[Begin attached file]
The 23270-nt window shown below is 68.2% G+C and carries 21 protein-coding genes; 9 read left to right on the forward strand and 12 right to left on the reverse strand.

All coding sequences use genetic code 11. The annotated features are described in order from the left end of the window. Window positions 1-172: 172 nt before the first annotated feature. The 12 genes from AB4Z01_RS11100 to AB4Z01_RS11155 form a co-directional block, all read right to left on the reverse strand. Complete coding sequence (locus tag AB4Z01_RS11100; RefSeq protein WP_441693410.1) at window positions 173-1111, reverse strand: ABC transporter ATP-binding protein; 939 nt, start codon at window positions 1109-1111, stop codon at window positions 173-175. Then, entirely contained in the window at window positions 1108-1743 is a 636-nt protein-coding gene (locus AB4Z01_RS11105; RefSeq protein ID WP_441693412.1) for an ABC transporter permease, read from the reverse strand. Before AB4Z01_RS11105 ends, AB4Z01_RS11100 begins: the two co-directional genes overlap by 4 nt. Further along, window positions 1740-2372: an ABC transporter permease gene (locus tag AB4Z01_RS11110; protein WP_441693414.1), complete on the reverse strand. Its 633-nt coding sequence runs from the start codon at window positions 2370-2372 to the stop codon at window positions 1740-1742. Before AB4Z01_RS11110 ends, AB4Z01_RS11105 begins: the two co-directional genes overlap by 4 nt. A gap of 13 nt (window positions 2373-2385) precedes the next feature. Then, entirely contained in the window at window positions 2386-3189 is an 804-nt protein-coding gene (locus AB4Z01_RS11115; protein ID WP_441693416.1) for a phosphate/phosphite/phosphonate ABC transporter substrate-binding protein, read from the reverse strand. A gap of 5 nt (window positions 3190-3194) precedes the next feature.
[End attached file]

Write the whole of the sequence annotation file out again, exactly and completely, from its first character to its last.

The 23270-nt window shown below is 68.2% G+C and carries 21 protein-coding genes; 9 read left to right on the forward strand and 12 right to left on the reverse strand.

All coding sequences use genetic code 11. The annotated features are described in order from the left end of the window. Window positions 1-172: 172 nt before the first annotated feature. The 12 genes from AB4Z01_RS11100 to AB4Z01_RS11155 form a co-directional block, all read right to left on the reverse strand. Complete coding sequence (locus tag AB4Z01_RS11100; RefSeq protein WP_441693410.1) at window positions 173-1111, reverse strand: ABC transporter ATP-binding protein; 939 nt, start codon at window positions 1109-1111, stop codon at window positions 173-175. Then, entirely contained in the window at window positions 1108-1743 is a 636-nt protein-coding gene (locus AB4Z01_RS11105; RefSeq protein ID WP_441693412.1) for an ABC transporter permease, read from the reverse strand. Before AB4Z01_RS11105 ends, AB4Z01_RS11100 begins: the two co-directional genes overlap by 4 nt. Further along, window positions 1740-2372: an ABC transporter permease gene (locus tag AB4Z01_RS11110; protein WP_441693414.1), complete on the reverse strand. Its 633-nt coding sequence runs from the start codon at window positions 2370-2372 to the stop codon at window positions 1740-1742. Before AB4Z01_RS11110 ends, AB4Z01_RS11105 begins: the two co-directional genes overlap by 4 nt. A gap of 13 nt (window positions 2373-2385) precedes the next feature. Then, entirely contained in the window at window positions 2386-3189 is an 804-nt protein-coding gene (locus AB4Z01_RS11115; protein ID WP_441693416.1) for a phosphate/phosphite/phosphonate ABC transporter substrate-binding protein, read from the reverse strand. A gap of 5 nt (window positions 3190-3194) precedes the next feature.